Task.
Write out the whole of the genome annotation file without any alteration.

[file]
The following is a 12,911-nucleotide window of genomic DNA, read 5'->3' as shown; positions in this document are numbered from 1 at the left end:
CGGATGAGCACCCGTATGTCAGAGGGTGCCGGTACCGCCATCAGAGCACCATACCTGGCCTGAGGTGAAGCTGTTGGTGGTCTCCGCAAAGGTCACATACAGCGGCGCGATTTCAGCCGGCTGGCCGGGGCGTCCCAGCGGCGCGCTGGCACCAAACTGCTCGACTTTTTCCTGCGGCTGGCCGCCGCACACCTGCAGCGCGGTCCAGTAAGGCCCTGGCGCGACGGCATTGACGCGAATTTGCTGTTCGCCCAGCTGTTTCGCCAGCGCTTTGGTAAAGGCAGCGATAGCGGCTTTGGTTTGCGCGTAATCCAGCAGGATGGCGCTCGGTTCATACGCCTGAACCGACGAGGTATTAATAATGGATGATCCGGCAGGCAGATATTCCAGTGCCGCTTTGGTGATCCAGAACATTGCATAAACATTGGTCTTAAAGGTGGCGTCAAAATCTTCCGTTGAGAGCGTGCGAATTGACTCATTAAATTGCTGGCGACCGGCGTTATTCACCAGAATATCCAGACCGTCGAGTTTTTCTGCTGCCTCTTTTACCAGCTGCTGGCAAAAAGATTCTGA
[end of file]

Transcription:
The following is a 12,911-nucleotide window of genomic DNA, read 5'->3' as shown; positions in this document are numbered from 1 at the left end:
CGGATGAGCACCCGTATGTCAGAGGGTGCCGGTACCGCCATCAGAGCACCATACCTGGCCTGAGGTGAAGCTGTTGGTGGTCTCCGCAAAGGTCACATACAGCGGCGCGATTTCAGCCGGCTGGCCGGGGCGTCCCAGCGGCGCGCTGGCACCAAACTGCTCGACTTTTTCCTGCGGCTGGCCGCCGCACACCTGCAGCGCGGTCCAGTAAGGCCCTGGCGCGACGGCATTGACGCGAATTTGCTGTTCGCCCAGCTGTTTCGCCAGCGCTTTGGTAAAGGCAGCGATAGCGGCTTTGGTTTGCGCGTAATCCAGCAGGATGGCGCTCGGTTCATACGCCTGAACCGACGAGGTATTAATAATGGATGATCCGGCAGGCAGATATTCCAGTGCCGCTTTGGTGATCCAGAACATTGCATAAACATTGGTCTTAAAGGTGGCGTCAAAATCTTCCGTTGAGAGCGTGCGAATTGACTCATTAAATTGCTGGCGACCGGCGTTATTCACCAGAATATCCAGACCGTCGAGTTTTTCTGCTGCCTCTTTTACCAGCTGCTGGCAAAAAGATTCTGA